Darren Cox is the owner of Anchor Bay Counseling in Spooner, WI.  He is a licensed mental health professional practicing in Wisconsin since 2004.  He is a graduate of Dallas Theological Seminary holding a Masters Degree in Biblical Counseling and he resides in Shell Lake with his wife of 20 years and their three children.


Teens and Electronics

Although I do not yet consider myself old, I must admit I am out of touch when it comes to computers, internet and social media. I vividly remember in my 8th grade year the school getting computers in for the first time.

Boy have times changed.

But what has not changed is the need built into all of our kids for limits and guidelines on how they spend their time and what they view. But the sad reality is that most parents my self-included are ignorant when it comes to what their kids are doing online.

The average teen according to Pew Research spends 9 hours per day viewing electronics. This includes texting, YouTube, internet searches, and various social media platforms. I have jokingly said that this generation of young adults and their habits in our electronic age are creating job security for those in the mental health field. How, you may ask, and what is the big deal? Let me outline a few concerns from a developmental/behavioral standpoint.

  1. It is creating a generation in need of instant gratification. In our electronic age, I can get instant access to news, sports and a wealth of information simply with the click of a mouse. I can get the cliff notes version of any book simply by researching the book. As a matter of fact, less than a third of teens interviewed in 2016 had read one page of a book in the last year. How can a static classroom environment compete with the ever changing ever stimulating media that is our games and internet? Quite simply it cannot.  
  2. It is creating a generation of kids who do not know how to dialogue 1x1 or problem solve. It used to be if I wanted to ask someone out on a date, I had to get the courage to approach her, talk to her and set myself up for face to face conversation if I ever wanted any hope of getting a date. Not anymore. Simply send a text with limited risk and if turned down, move on to the next. According to Pew Research 31% of teens have broken up with a partner using a text to deliver the bad news.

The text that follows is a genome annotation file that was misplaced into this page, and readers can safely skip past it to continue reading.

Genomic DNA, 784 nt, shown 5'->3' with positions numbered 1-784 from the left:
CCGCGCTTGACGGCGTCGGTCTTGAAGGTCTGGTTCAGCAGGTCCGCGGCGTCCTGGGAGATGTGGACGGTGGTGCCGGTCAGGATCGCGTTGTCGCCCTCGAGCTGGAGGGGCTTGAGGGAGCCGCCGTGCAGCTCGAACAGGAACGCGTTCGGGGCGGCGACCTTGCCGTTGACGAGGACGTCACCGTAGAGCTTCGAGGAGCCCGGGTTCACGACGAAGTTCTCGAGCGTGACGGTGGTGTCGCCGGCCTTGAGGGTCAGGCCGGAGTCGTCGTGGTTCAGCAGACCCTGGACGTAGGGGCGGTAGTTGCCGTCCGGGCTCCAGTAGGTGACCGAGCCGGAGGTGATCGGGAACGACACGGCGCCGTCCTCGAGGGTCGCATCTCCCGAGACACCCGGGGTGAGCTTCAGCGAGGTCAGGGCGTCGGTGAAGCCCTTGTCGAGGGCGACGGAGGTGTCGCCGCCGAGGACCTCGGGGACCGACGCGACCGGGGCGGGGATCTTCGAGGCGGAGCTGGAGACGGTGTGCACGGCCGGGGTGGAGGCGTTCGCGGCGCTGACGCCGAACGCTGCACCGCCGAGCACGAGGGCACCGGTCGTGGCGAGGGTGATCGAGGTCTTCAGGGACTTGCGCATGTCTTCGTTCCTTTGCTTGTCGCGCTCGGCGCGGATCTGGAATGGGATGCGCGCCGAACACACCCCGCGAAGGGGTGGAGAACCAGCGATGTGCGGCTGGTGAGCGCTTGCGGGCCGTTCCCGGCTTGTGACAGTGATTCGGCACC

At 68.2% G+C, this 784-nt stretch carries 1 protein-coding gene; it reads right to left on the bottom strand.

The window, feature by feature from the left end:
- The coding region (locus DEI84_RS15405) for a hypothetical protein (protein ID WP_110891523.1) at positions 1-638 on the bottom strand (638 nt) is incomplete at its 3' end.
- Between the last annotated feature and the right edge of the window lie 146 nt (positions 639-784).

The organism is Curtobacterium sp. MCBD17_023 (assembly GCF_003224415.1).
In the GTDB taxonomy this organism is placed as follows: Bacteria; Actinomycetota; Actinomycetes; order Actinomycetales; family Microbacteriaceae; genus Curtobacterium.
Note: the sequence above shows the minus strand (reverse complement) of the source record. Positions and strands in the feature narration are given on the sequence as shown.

3. It is creating a generation with intimacy issues. Parents let me be blunt. If you are not filtering or monitoring what your kids are viewing online, they are most likely exposed to illicit content. 90% of children ages 8-16 have viewed pornography with the average age of first exposure being 11. Kids are naturally curious and when we don’t filter what they have access to via the internet, that curiosity can have long lasting consequences. Pornography teaches sexual gratification without investment. It is about me getting what I want without the person creating the arousal requiring anything from me except the click of a mouse. Sex without an emotional connection dulls human intimacy.   

There are many more potential consequences that I could go into here but my main goal is to encourage you as parents to set limits with your kids. Limits are expression of love and your kids need character development more than comfort development. Here are some practical suggestions on how to set electronic limits with your kids.

  • Delay getting a smart phone for your child until they have proven the ability to handle the responsibility. This means your 5-year-old should not have a smart phone. 12-14 is a more realistic age and this is proven by how they respond to your parental imposed limits. If they fight, argue, lie and manipulate, quite simply they are not ready for the responsibility. If on the other hand, they follow your electronic rules, they are demonstrating that they can handle the privilege.
  • Set time limits on how much your teens use electronics. I remember a parent telling me they consequence their kid by only allowing 22 hours of Fortnight over the weekend. I about choked as 22 hours is not a consequence. Make sure homework and household chores are done first before access is granted to electronics. Using a schedule can help and I have included an example:

3:30p - 4:30p - Free time (needed to unwind after 8 hours at school)

4:30p - 6:00p - Homework and chores completed

6:00p - 6:30p - Family meal time

6:30p - 8:00p - Electronics (again based upon if the privilege has been earned through proper behaviors.)

9:00p - All electronics placed in a common charging station and not taken to bed with the teen.

Obviously, this schedule can be adjusted based upon age and level of responsibility but the goal is to set limits and allow the teens to earn electronic time only after other obligations are met.

  • Place filters on all smart phones. Not filtering what your child has access to via their smart phones is playing Russian Roulette with your kids and quite simply not a risk worth taking.  

How to set parental controls for iPhone


How to set parental controls for Android


  • Place the home computer in an open area of the house where screening habits are easily seen by other members of the family.  Many internet filter applications are available including Net Nanny and Covenant Eyes to name a few.

The bottom line is for parents to get engaged in what their teens are doing with their smart phones, computers and other devices. Ask questions, be nosey and love your kids enough to set limits for them. They will thank you for it later.


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